Feeding the world
In light of a recent agreement by Taiwanese leaders to purchase $4 billion worth of North Dakota and U.S. agriculture products, the state's agriculture commissioner said inroads continue to be made with southeast Asia buyers.
"That's a relationship that was established years ago and it's a relationship that we certainly appreciate," ag commissioner Doug Goehring said. "We hope to facilitate more discussions about other commodities that we produce that could potentially provide even better products to their consumers. Everything is on the table."
After meeting with Taiwanese officials on Tuesday, Sen. John Hoeven, R-N.D., announced that a deal was struck for Taiwan to purchase 9 million metric tons of U.S. wheat, soybeans and corn at a cost of $4 billion. A member of the Senate Agriculture Committee, Hoeven stated that North Dakota would be a principal supplier of wheat in the deal.
"This announcement is a testament to the quality and productivity of American farmers in North Dakota and across the nation," Hoeven said. "Agriculture is a major American industry that has a favorable balance of trade and supports 16 million jobs."
Besides North Dakota's strong ties to the Taiwan market, Goehring said the majority of soybeans produced in the state make their way to markets in China, via the Pacific Northwest.
"We're trying to make some inroads with food-grade soybeans going into China," Goehring said. "We have also spent some time in Asia and southeast Asia visiting with people there about other commodities produced in North Dakota that could be utilized to enhance some of the nutritional value of their foods, more specifically, I'm referring to things like peas and lentils and dry beans, which could be used to enhance texture, quality and self-life."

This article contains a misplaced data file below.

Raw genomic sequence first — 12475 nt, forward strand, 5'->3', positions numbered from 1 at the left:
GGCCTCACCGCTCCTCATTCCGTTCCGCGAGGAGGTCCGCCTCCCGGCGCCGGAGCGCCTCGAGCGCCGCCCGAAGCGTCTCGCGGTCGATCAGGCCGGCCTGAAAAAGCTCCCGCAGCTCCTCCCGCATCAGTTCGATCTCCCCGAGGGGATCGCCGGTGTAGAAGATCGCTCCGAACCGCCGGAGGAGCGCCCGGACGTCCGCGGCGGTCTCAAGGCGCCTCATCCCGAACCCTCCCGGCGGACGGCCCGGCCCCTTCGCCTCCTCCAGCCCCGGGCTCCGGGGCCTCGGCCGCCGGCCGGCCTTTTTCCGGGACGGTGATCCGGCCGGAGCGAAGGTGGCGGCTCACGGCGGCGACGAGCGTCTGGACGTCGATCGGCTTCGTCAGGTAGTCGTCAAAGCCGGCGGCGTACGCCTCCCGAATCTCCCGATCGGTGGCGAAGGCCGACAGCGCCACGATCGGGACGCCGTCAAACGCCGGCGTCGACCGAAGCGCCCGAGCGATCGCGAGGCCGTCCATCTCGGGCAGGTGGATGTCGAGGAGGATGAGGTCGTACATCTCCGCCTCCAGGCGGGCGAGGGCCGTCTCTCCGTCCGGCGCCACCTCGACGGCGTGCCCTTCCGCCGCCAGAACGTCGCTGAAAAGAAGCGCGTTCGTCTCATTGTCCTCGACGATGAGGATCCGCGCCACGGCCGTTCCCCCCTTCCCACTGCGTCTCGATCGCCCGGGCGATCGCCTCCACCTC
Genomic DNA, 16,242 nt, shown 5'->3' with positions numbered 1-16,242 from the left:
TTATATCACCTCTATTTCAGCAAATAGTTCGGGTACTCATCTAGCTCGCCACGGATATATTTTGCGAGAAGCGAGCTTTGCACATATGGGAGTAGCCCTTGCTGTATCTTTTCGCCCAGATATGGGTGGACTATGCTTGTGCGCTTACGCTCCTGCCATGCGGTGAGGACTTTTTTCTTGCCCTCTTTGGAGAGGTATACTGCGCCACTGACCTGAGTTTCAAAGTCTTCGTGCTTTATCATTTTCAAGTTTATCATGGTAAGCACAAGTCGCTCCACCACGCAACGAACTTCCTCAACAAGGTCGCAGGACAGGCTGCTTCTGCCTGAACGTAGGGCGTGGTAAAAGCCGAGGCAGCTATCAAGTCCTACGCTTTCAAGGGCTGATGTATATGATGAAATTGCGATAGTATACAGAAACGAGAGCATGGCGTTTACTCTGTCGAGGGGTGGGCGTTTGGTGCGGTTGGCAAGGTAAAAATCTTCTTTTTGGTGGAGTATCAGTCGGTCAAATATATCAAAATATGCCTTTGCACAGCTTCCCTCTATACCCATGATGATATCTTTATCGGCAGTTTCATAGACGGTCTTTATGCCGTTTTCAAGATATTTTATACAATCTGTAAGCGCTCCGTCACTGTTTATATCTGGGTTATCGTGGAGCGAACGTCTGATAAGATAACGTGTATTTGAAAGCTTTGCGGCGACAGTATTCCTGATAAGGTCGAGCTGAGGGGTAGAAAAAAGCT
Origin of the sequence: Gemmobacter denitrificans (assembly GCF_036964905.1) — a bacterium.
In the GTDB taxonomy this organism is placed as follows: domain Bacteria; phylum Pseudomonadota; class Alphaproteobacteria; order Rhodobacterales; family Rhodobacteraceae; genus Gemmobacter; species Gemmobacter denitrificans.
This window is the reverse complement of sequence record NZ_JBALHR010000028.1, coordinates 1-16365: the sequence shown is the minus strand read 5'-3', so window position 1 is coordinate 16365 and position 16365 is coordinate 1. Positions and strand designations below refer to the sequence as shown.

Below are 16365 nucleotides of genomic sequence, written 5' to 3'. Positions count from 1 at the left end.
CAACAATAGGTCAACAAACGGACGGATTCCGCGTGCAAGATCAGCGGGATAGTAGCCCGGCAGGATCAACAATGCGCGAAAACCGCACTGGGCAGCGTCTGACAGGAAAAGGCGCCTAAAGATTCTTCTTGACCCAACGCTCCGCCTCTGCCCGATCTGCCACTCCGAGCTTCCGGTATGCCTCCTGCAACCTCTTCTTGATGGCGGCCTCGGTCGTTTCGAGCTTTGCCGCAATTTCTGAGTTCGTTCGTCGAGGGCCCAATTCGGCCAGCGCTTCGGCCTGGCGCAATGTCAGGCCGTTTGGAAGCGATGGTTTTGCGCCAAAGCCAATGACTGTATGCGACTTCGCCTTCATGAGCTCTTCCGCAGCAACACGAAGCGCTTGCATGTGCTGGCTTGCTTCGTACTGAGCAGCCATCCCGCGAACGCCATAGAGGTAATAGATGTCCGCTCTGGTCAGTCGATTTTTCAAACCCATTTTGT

Because of the amount of noodle-based foods produced and consumed in different parts of southeast Asia, Goehring said North Dakota-grown durum is also a product that is coveted in select Asain markets.
"Since there are only a few places in the world that really produce any large amounts of high-quality durum, North Dakota is tops on that list," Goehring said. "We have their attention. We do have to realize, however, that with China -- as is the case with most southeast Asia countries -- our price is the determining factor. That said, our products from North Dakota can also be blended with other products in an effort to meet some of the standards that require a higher quality and more nutritious food."
Though matters involving energy seem to generate more headlines in North Dakota in recent years, Hoeven said agriculture is still a driving force in the state's economy and beyond.
"There's no question that agriculture has always been and will continue to be a huge part of what we do in North Dakota," Hoeven said. "We have about 32,000 families involved in farming and ranching in our state. When you talk about agriculture in the U.S., it's an industry that has a positive balance of trade while the country as a whole has a negative balance. We like to say we produce food, fuel and fiber in North Dakota."
Though it also receives much of its wheat from Canada, China imported 27 million bushels of U.S. wheat in the marketing year 2012-2013, according to the North Dakota Wheat Commission. Imported bushels to China were expected to be significantly higher for the current marketing year.